A SPRAWLING true story of discovery at the turn of the 20th century informs writer-director James Gray’s ambitious journey into the heart of darkness.
Based on author David Grann’s nonfiction bestseller, The Lost City Of Z charts the battle between globe-trotting cartographer Percy Fawcett and the scientific establishment, who dismissed indigenous tribes of South America as ‘savages’.
In order to prove the snobbish academics wrong and anchor his place in history, Percy sacrifices relationships with his wife and children, and risks the safety of men in his care as he traces the Rio Verde upriver to its source.
“What kind of fool am I to leave my family for this place?” Percy ponders aloud, questioning the sanity of his grand expedition. It’s a question that Gray’s film never fully answers, despite thrilling sequences set in the heart of the rainforest where pottery shards seem to verify the existence of a lost city in Amazonia that predates the supposedly cultured British.
The search for answers begins in 1905. British artillery officer Colonel Percy Fawcett (Charlie Hunnam) has been ‘rather unfortunate in his choice of ancestors’. Sir George Goldie (Ian McDiarmid), president of the Royal Geographical Society, offers Percy a chance at redemption by mapping uncharted territory in Bolivia with the help of local tribesmen.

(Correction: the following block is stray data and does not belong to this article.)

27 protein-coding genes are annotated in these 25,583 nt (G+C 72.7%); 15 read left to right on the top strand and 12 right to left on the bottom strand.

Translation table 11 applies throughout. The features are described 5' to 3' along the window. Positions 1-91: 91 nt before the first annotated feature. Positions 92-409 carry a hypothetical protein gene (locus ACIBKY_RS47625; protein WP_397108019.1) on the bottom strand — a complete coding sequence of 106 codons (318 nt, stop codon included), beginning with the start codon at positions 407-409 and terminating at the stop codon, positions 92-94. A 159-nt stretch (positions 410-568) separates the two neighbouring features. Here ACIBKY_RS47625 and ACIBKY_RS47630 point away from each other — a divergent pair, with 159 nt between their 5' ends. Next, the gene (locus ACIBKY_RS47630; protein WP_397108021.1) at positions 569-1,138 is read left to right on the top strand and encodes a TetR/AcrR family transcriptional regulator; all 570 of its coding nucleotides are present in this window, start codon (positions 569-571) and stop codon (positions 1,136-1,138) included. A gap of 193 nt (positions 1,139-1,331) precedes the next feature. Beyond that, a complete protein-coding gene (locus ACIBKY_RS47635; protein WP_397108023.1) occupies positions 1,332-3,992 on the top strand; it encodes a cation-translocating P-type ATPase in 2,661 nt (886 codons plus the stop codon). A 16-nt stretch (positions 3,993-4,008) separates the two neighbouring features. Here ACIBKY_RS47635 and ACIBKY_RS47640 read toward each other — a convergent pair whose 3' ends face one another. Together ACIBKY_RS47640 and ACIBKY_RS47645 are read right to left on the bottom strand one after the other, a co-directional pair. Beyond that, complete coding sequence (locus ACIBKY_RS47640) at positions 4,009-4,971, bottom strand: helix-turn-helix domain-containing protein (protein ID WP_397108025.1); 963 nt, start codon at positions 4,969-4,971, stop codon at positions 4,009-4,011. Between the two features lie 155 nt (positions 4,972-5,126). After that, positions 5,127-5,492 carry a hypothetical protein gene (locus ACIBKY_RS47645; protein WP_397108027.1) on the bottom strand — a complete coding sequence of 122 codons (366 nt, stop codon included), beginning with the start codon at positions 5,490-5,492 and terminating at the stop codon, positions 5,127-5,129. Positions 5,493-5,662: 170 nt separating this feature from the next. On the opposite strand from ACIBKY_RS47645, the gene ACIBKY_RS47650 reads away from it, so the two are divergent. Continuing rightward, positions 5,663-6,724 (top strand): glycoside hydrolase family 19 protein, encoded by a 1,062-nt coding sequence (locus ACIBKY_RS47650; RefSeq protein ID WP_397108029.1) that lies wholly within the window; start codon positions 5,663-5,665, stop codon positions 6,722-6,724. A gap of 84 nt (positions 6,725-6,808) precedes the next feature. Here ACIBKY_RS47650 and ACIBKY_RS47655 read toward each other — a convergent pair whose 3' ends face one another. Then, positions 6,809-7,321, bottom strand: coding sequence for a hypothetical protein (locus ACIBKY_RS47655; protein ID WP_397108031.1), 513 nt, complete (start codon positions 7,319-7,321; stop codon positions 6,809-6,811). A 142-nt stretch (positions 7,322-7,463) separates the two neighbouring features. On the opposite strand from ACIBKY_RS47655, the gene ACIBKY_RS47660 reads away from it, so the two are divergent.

Percy accepts and abandons his wife Nina (Sienna Miller) to venture into the unknown with aide-de-camp Corporal Henry Costin (Robert Pattinson). Their son Jack (Tom Holland) is born in his father’s absence but Percy returns home with a strong conviction that he has stumbled upon proof of a lost civilisation.
A second expedition teeters on the brink of disaster, but Percy pushes forward, terrified of the consequences of failure. Shot on location in the Colombian rainforest, where cast and crew faced snakes and bouts of dengue fever, The Lost City Of Z is a handsome tribute to one man’s struggle against himself and Mother Nature. Hunnam (Sons of Anarchy) delivers one of the strongest performances of his career against a lush backdrop.
Pattinson is reserved in support, while Miller embodies an endlessly supportive spouse.
But Gray suffers from acute jungle fever expecting us to retain focus for almost two-and-a-half meandering hours. At least 20 minutes could have been cleaved from the film’s bloated frame and tossed to piranhas that swarm during one terrifying sequence.